With the well-documented rise of podcasting and a whole internet full of information, it doesn’t seem like we’re wanting for more content.
But as people have given up on their local papers and established publications increasingly gate their content, the idea of paying for digital subscriptions has left us wondering: do more paywalls reduce access to reliable news?
Internet users are accustomed to accessing content for free, so paywalls have kind of always had an uphill battle to fight. In theory, they don’t seem completely unreasonable.
Unfortunately, there’s no “right” to reliable, balanced news. And, according to the Brookings Institution putting the news online hasn’t really helped media channels make more money.
Paywalls aren’t new
The paywall has been around since 1997. Pioneered by the Wall Street Journal, the initial experiment with the revenue stream was fairly successful. However, most general news outlets had concerns that paywalls would reduce readership and, thereby, digital ad revenue.
The American Press Institute found that 53% of people pay for news. The report found that people are more likely to pay for digitally native sources than for the digital version of a newspaper.
Maybe there’s an idea that if you’re going to pay for something, you want high-quality content — interesting reads like long-form pieces from the New Yorker or Wired.
Local news brings politics and breaking stories, but also high school football scores.
There are also resources like PBS and NPR, those who rely on donations to pay for quality reporting.
Higher quality niche publications charge a lot
Recently we came across an episode of the Atlantic debate podcast, Crazy/Genius entitled, “Are We Killing Local News?” The two sides looked at the viability of paywall content, and whether it could save the journalism industry.
The pro paywall guest, a former Denver Post managing editor, started a new publication that charges about $500 a year for in-depth tech sector coverage.
The idea is, they can afford to pay reporters to spend a lot of time doing investigative work and can provide news that not every free publication will be able to push out there. So those people who need to stay in-the-know can pay for a quality publication that could potentially give them a leg up in the space.
That model is a lot like professional associations which provide members with access to studies and content that not everyone can read.
There’s also Politico Pro, which has been around since 2011. It charges their subscribers a yearly fee in the mid-four-figures for in-depth coverage of topics like healthcare and energy. A subscription to the New York Times isn’t especially prohibitive — they have a number of deals— the newspaper is a dollar a week for a limited time.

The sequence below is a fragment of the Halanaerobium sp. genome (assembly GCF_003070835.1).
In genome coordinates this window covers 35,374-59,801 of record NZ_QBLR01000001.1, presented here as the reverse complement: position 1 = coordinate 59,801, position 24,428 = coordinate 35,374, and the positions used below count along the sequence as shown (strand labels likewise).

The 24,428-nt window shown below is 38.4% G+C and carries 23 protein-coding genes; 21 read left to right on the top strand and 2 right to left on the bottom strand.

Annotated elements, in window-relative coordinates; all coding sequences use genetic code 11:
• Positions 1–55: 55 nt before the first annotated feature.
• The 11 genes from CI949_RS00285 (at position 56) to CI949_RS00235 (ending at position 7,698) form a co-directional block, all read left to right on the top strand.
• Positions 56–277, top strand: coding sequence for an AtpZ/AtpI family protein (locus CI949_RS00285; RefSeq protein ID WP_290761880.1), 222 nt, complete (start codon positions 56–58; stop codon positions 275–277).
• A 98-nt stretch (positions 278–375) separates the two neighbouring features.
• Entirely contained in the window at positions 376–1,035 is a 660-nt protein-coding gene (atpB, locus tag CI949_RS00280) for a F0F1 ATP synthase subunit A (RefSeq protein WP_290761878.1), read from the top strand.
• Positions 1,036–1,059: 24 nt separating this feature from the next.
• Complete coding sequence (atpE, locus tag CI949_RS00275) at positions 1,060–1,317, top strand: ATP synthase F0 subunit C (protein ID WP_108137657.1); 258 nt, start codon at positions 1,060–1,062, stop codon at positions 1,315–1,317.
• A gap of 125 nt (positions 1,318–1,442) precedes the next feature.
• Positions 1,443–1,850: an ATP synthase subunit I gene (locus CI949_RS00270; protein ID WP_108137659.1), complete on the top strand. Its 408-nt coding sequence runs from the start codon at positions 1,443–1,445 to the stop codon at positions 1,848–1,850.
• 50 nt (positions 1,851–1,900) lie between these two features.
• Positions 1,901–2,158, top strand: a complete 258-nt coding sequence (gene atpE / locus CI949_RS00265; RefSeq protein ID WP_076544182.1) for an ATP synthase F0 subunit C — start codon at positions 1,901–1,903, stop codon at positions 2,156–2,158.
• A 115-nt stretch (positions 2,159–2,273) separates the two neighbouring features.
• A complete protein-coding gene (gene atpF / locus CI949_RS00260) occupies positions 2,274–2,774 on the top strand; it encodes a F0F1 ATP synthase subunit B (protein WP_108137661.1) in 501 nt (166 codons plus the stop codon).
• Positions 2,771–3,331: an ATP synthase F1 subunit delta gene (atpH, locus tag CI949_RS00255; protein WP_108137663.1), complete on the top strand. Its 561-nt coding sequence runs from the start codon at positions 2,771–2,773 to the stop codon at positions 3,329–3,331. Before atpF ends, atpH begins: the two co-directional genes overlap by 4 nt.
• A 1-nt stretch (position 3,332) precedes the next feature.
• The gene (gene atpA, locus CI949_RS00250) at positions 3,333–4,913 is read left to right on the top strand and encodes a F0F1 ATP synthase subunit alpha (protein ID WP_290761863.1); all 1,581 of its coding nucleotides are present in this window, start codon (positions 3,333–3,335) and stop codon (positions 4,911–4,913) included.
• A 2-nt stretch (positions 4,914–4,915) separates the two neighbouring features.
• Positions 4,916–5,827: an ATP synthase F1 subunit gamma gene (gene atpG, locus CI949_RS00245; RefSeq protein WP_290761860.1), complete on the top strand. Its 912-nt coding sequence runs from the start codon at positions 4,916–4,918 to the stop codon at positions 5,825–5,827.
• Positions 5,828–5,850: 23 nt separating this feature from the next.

But, say you pay for NYT, the Washington Post, maybe Wired, too. Add in your local paper, and your media budget for the year starts to climb.
Which begs the question, how many people lose out on quality information because they can’t or won’t pay for multiple publications?
If local news adopts this model, that means that some communities won’t hear about the things that affect them on a daily basis.
Many people may be okay with paying for content, but it definitely leaves out a wide swath of the population — and eventually, could limit access to voter information that allows lower income folks to make their voices heard.
Is it fair that we have to pay for quality knowledge?
It depends on how you frame this question.
Good content is worth paying for — those who create it are putting in a lot of work that has value.
Plus, the Media Insight Project said that four-fifths of respondents in a recent poll said they were happy with their subscriptions.
Most subscriptions are about $10 per month, a little cheaper than a Spotify account or Netflix, so it’s not this huge investment.
The issue that arises though is that lower-income people might lose access to good information.
Yes, it’s fair to gate access to certain things — especially if you view media as entertainment in the same vein as things like Audible, Hulu, Netflix, or Spotify.
But we will need to do something about the potential widening knowledge gap, as well as the rise in fake news.
As people rely more on social media for breaking news, readers lose out on accurate reporting, local issues, and scientific breakthroughs. Those who can afford industry subscriptions can access information not everyone can access.
Still, there are public radio stations like PBS and NPR that offer free news to all — maybe that’s a lifeline we should do more to nurture. Although those outlets are often targets of budget-slashing politicians, PBS costs just $1.35 per citizen per year.